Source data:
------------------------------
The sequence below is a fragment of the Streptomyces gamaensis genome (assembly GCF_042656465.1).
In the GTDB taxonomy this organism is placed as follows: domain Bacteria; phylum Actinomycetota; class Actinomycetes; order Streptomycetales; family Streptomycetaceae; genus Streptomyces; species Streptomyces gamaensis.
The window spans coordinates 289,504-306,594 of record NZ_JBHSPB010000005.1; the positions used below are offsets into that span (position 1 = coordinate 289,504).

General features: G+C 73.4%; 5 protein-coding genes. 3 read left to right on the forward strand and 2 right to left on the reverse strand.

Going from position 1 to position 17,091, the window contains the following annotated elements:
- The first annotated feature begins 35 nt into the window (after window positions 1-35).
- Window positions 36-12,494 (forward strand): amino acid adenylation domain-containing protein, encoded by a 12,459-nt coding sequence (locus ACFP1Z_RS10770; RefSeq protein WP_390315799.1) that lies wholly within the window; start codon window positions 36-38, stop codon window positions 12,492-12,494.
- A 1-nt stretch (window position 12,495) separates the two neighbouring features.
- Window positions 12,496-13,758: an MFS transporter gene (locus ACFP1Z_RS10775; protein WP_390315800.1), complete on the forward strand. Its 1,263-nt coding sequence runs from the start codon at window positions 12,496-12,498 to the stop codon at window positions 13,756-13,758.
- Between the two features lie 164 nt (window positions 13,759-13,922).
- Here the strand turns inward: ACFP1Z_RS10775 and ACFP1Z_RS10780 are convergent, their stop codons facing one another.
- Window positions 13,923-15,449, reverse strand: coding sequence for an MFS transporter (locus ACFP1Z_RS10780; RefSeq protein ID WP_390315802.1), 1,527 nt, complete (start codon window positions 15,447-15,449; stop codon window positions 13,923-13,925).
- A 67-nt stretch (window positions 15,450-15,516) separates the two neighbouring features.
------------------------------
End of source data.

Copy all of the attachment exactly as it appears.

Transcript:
The sequence below is a fragment of the Streptomyces gamaensis genome (assembly GCF_042656465.1).
In the GTDB taxonomy this organism is placed as follows: domain Bacteria; phylum Actinomycetota; class Actinomycetes; order Streptomycetales; family Streptomycetaceae; genus Streptomyces; species Streptomyces gamaensis.
The window spans coordinates 289,504-306,594 of record NZ_JBHSPB010000005.1; the positions used below are offsets into that span (position 1 = coordinate 289,504).

General features: G+C 73.4%; 5 protein-coding genes. 3 read left to right on the forward strand and 2 right to left on the reverse strand.

Going from position 1 to position 17,091, the window contains the following annotated elements:
- The first annotated feature begins 35 nt into the window (after window positions 1-35).
- Window positions 36-12,494 (forward strand): amino acid adenylation domain-containing protein, encoded by a 12,459-nt coding sequence (locus ACFP1Z_RS10770; RefSeq protein WP_390315799.1) that lies wholly within the window; start codon window positions 36-38, stop codon window positions 12,492-12,494.
- A 1-nt stretch (window position 12,495) separates the two neighbouring features.
- Window positions 12,496-13,758: an MFS transporter gene (locus ACFP1Z_RS10775; protein WP_390315800.1), complete on the forward strand. Its 1,263-nt coding sequence runs from the start codon at window positions 12,496-12,498 to the stop codon at window positions 13,756-13,758.
- Between the two features lie 164 nt (window positions 13,759-13,922).
- Here the strand turns inward: ACFP1Z_RS10775 and ACFP1Z_RS10780 are convergent, their stop codons facing one another.
- Window positions 13,923-15,449, reverse strand: coding sequence for an MFS transporter (locus ACFP1Z_RS10780; RefSeq protein ID WP_390315802.1), 1,527 nt, complete (start codon window positions 15,447-15,449; stop codon window positions 13,923-13,925).
- A 67-nt stretch (window positions 15,450-15,516) separates the two neighbouring features.